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Local advocacy groups saddened by rising drug poisoning deaths

Officials with two local advocacy groups say they are saddened by B.C.’s increase in drug poisoning deaths, despite their work in the community.

According to a report from the BC Coroners Service for May, 195 B.C. residents lost their lives to drug poisoning across the province.

In the East Kootenay, no deaths were reported in May, but there have been seven people who died from toxic drugs in the first five months of 2022. Meanwhile, in the West Kootenay, one person died in May and five people died in the first five months of 2022.

“I don’t know why the toxic drug crisis is getting worse,” said Jessica Lamb, peer lead development coordinator with ANKORS. “We’re doing an incredible amount of work in the community, but I believe it just comes back to this extremely toxic, contaminated and unregulated drug supply.”

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Lamb also works as a project coordinator with the East Kootenay Network of People Who Use Drugs (EKNPUD).

Both ANKORS and EKNPUD offer programs aimed at helping out residents in the region who use drugs, including checking services.

Lamb said most of the drugs they have checked recently contain benzodiazepines (benzos).

“Benzos in the drug supply have really changed how we respond, primarily to drug poisoning or overdose,” said Lamb. “Naloxone doesn’t work on benzo poisoning.”

Lamb said if someone is breathing, but remains unconscious after receiving a dose of naloxone, they should not be given another shot. Rescue breathing, or CPR/mouth-to-mouth, should be used instead.

“Opioids and benzos are both depressants, and really affect your breathing,” said Lamb.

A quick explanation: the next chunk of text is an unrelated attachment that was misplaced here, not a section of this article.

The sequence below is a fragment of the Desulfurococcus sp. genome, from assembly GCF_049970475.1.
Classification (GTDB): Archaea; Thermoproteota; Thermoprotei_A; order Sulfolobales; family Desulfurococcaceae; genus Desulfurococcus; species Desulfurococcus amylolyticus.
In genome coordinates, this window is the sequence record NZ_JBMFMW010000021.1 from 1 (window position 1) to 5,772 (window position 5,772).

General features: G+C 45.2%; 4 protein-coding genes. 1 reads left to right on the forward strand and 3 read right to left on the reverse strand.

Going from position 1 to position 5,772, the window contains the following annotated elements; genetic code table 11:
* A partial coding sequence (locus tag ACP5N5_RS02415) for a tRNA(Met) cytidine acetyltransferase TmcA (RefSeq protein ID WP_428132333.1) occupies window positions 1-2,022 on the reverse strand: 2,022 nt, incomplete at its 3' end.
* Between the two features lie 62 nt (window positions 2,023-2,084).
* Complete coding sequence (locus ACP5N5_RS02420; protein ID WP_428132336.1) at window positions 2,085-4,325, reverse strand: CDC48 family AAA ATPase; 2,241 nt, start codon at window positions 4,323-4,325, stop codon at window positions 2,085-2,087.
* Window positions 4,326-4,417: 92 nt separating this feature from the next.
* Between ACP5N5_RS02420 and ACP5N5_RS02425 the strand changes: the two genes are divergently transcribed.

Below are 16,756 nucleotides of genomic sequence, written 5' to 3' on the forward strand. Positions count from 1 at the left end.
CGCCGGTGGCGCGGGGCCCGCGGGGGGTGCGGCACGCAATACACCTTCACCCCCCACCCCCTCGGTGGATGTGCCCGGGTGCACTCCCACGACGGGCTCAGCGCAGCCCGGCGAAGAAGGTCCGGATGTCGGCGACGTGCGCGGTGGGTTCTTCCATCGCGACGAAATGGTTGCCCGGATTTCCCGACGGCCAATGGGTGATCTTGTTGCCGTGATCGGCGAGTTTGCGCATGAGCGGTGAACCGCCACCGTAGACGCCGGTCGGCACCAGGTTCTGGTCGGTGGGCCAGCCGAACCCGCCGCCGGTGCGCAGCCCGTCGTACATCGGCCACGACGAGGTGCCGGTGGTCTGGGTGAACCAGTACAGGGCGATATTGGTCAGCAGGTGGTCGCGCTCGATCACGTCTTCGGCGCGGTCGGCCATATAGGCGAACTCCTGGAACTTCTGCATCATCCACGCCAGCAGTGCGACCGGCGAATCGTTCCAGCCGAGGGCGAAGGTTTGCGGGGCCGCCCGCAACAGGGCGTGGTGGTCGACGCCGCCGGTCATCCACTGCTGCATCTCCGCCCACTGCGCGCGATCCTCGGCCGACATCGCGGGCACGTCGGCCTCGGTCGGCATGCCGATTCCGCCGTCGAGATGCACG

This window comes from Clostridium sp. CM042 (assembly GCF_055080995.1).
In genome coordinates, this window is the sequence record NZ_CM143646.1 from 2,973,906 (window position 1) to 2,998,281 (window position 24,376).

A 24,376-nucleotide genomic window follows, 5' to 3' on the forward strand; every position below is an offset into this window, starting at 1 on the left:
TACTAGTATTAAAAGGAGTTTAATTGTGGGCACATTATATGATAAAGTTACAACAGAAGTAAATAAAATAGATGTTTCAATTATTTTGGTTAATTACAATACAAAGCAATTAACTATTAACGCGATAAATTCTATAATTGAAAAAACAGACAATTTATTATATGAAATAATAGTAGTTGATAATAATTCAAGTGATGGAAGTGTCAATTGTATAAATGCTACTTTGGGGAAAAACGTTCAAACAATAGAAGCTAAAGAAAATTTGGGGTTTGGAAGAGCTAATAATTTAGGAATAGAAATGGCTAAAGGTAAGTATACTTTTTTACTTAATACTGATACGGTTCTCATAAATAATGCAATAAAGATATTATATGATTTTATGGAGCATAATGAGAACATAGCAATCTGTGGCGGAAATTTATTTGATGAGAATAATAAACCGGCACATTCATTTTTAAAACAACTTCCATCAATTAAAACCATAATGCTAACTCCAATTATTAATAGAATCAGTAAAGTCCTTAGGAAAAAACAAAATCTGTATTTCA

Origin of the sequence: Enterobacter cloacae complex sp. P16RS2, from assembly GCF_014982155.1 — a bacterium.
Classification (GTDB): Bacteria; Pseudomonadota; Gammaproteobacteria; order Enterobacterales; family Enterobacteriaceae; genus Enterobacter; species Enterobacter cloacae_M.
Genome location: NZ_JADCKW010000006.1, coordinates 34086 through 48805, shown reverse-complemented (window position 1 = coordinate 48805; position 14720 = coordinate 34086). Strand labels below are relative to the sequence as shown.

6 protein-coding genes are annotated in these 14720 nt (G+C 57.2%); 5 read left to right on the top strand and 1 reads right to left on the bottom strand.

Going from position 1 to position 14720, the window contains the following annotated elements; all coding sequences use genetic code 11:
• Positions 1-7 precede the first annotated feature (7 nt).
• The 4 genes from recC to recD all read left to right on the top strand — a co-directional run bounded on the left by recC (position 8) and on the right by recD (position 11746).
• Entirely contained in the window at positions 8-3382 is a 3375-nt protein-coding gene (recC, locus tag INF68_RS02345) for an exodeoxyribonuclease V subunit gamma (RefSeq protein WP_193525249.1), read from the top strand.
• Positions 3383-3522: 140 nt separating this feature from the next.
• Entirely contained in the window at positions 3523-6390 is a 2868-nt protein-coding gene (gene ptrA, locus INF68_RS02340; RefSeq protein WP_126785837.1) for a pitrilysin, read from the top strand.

However, until an alternative is readily available, Lamb said getting benzodiazepines out of the drug supply isn’t necessarily a simple step.

“A lot of us who are using substances, we’re dealing with trauma and trying to get rid of pain. This does it, it completely knocks you out,” explained Lamb. 

“It brings up a lot of concern for people, like myself, who advocate for a safe and regulated supply, but if we’re not giving people what they want, they’re not going to use that safe supply.”

Both ANKORS and EKNPUD advocate for easier access to safe, prescription-based alternatives, rather than possibly life-threatening toxic substances.

“Here in Cranbrook, we don’t have a lot of access to addiction medicine services,” said Lamb. “The services are starting, but they’re not the services that people want or need in the community.”

Part of those services Lamb feels is necessary is more access to housing, more healthcare workers and offering compassionate support.

“There is a difference in meeting people where they’re at and accepting people where they’re at. It’s really important not to try to change people from people who use drugs to people who don’t use drugs,” explained Lamb.

“If we can authentically meet people where they’re at, and just accept them wherever they are in their journey and give them support, it’s more likely they’re going to start making healthier choices, rather than hold their shame and guilt and being the outcast of the community.”

ANKORS offers other services to residents, as well, including LGBTQ2IA+ support, sexual wellness, harm reduction, and assistance for homeless residents.

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